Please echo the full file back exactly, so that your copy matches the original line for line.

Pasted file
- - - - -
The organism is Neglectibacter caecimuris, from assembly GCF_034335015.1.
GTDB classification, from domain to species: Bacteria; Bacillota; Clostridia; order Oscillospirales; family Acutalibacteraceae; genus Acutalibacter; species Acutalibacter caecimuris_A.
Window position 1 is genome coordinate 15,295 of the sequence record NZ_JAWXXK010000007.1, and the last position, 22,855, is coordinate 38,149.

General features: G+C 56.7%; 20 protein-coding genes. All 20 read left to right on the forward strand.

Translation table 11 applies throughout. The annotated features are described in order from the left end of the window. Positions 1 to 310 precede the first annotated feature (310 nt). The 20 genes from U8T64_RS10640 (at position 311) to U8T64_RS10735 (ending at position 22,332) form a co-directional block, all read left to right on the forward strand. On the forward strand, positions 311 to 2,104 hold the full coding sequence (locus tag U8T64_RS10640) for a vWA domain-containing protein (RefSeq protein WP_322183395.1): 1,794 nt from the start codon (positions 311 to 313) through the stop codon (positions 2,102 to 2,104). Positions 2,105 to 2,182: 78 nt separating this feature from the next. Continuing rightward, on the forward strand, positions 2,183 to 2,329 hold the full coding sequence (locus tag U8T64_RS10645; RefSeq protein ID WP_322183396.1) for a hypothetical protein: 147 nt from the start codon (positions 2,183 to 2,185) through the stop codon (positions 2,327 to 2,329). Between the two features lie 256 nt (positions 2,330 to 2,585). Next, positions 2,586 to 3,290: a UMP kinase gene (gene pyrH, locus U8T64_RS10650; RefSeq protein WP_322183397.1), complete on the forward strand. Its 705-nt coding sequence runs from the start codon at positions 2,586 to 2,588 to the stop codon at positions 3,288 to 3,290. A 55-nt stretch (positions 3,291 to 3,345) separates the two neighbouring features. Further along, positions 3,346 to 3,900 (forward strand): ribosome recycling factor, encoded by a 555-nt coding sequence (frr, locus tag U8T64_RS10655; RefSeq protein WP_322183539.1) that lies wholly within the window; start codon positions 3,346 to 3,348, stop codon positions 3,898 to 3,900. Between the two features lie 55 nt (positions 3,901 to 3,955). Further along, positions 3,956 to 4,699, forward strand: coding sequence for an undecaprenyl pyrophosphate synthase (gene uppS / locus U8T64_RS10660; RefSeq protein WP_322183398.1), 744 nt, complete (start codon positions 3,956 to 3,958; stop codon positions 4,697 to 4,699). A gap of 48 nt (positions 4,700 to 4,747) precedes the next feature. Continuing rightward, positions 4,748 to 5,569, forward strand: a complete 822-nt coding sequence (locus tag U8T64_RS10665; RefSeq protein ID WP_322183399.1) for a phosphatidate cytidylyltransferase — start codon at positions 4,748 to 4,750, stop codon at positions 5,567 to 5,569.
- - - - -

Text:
The organism is Neglectibacter caecimuris, from assembly GCF_034335015.1.
GTDB classification, from domain to species: Bacteria; Bacillota; Clostridia; order Oscillospirales; family Acutalibacteraceae; genus Acutalibacter; species Acutalibacter caecimuris_A.
Window position 1 is genome coordinate 15,295 of the sequence record NZ_JAWXXK010000007.1, and the last position, 22,855, is coordinate 38,149.

General features: G+C 56.7%; 20 protein-coding genes. All 20 read left to right on the forward strand.

Translation table 11 applies throughout. The annotated features are described in order from the left end of the window. Positions 1 to 310 precede the first annotated feature (310 nt). The 20 genes from U8T64_RS10640 (at position 311) to U8T64_RS10735 (ending at position 22,332) form a co-directional block, all read left to right on the forward strand. On the forward strand, positions 311 to 2,104 hold the full coding sequence (locus tag U8T64_RS10640) for a vWA domain-containing protein (RefSeq protein WP_322183395.1): 1,794 nt from the start codon (positions 311 to 313) through the stop codon (positions 2,102 to 2,104). Positions 2,105 to 2,182: 78 nt separating this feature from the next. Continuing rightward, on the forward strand, positions 2,183 to 2,329 hold the full coding sequence (locus tag U8T64_RS10645; RefSeq protein ID WP_322183396.1) for a hypothetical protein: 147 nt from the start codon (positions 2,183 to 2,185) through the stop codon (positions 2,327 to 2,329). Between the two features lie 256 nt (positions 2,330 to 2,585). Next, positions 2,586 to 3,290: a UMP kinase gene (gene pyrH, locus U8T64_RS10650; RefSeq protein WP_322183397.1), complete on the forward strand. Its 705-nt coding sequence runs from the start codon at positions 2,586 to 2,588 to the stop codon at positions 3,288 to 3,290. A 55-nt stretch (positions 3,291 to 3,345) separates the two neighbouring features. Further along, positions 3,346 to 3,900 (forward strand): ribosome recycling factor, encoded by a 555-nt coding sequence (frr, locus tag U8T64_RS10655; RefSeq protein WP_322183539.1) that lies wholly within the window; start codon positions 3,346 to 3,348, stop codon positions 3,898 to 3,900. Between the two features lie 55 nt (positions 3,901 to 3,955). Further along, positions 3,956 to 4,699, forward strand: coding sequence for an undecaprenyl pyrophosphate synthase (gene uppS / locus U8T64_RS10660; RefSeq protein WP_322183398.1), 744 nt, complete (start codon positions 3,956 to 3,958; stop codon positions 4,697 to 4,699). A gap of 48 nt (positions 4,700 to 4,747) precedes the next feature. Continuing rightward, positions 4,748 to 5,569, forward strand: a complete 822-nt coding sequence (locus tag U8T64_RS10665; RefSeq protein ID WP_322183399.1) for a phosphatidate cytidylyltransferase — start codon at positions 4,748 to 4,750, stop codon at positions 5,567 to 5,569.